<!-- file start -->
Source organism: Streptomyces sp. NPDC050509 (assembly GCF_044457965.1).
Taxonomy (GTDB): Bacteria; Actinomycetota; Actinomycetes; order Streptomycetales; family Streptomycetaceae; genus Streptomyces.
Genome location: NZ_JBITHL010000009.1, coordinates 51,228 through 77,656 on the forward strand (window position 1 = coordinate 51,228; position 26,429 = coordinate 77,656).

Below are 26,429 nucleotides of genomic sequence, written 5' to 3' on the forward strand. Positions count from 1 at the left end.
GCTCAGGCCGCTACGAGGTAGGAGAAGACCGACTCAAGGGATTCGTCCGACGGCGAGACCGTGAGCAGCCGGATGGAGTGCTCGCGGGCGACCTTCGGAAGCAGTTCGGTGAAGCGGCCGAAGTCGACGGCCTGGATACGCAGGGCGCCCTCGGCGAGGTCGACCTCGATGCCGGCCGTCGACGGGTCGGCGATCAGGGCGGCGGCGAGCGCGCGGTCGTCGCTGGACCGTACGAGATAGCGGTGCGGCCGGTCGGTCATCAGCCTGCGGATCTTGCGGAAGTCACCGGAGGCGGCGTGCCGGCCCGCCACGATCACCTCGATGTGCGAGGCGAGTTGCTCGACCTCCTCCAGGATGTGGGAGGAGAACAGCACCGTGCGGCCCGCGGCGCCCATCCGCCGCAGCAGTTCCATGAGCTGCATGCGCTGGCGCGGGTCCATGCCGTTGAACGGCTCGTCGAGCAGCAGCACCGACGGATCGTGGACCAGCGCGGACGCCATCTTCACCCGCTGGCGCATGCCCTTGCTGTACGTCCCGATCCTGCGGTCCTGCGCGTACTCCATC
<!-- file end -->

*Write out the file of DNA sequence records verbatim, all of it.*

Source organism: Streptomyces sp. NPDC050509 (assembly GCF_044457965.1).
Taxonomy (GTDB): Bacteria; Actinomycetota; Actinomycetes; order Streptomycetales; family Streptomycetaceae; genus Streptomyces.
Genome location: NZ_JBITHL010000009.1, coordinates 51,228 through 77,656 on the forward strand (window position 1 = coordinate 51,228; position 26,429 = coordinate 77,656).

Below are 26,429 nucleotides of genomic sequence, written 5' to 3' on the forward strand. Positions count from 1 at the left end.
GCTCAGGCCGCTACGAGGTAGGAGAAGACCGACTCAAGGGATTCGTCCGACGGCGAGACCGTGAGCAGCCGGATGGAGTGCTCGCGGGCGACCTTCGGAAGCAGTTCGGTGAAGCGGCCGAAGTCGACGGCCTGGATACGCAGGGCGCCCTCGGCGAGGTCGACCTCGATGCCGGCCGTCGACGGGTCGGCGATCAGGGCGGCGGCGAGCGCGCGGTCGTCGCTGGACCGTACGAGATAGCGGTGCGGCCGGTCGGTCATCAGCCTGCGGATCTTGCGGAAGTCACCGGAGGCGGCGTGCCGGCCCGCCACGATCACCTCGATGTGCGAGGCGAGTTGCTCGACCTCCTCCAGGATGTGGGAGGAGAACAGCACCGTGCGGCCCGCGGCGCCCATCCGCCGCAGCAGTTCCATGAGCTGCATGCGCTGGCGCGGGTCCATGCCGTTGAACGGCTCGTCGAGCAGCAGCACCGACGGATCGTGGACCAGCGCGGACGCCATCTTCACCCGCTGGCGCATGCCCTTGCTGTACGTCCCGATCCTGCGGTCCTGCGCGTACTCCATC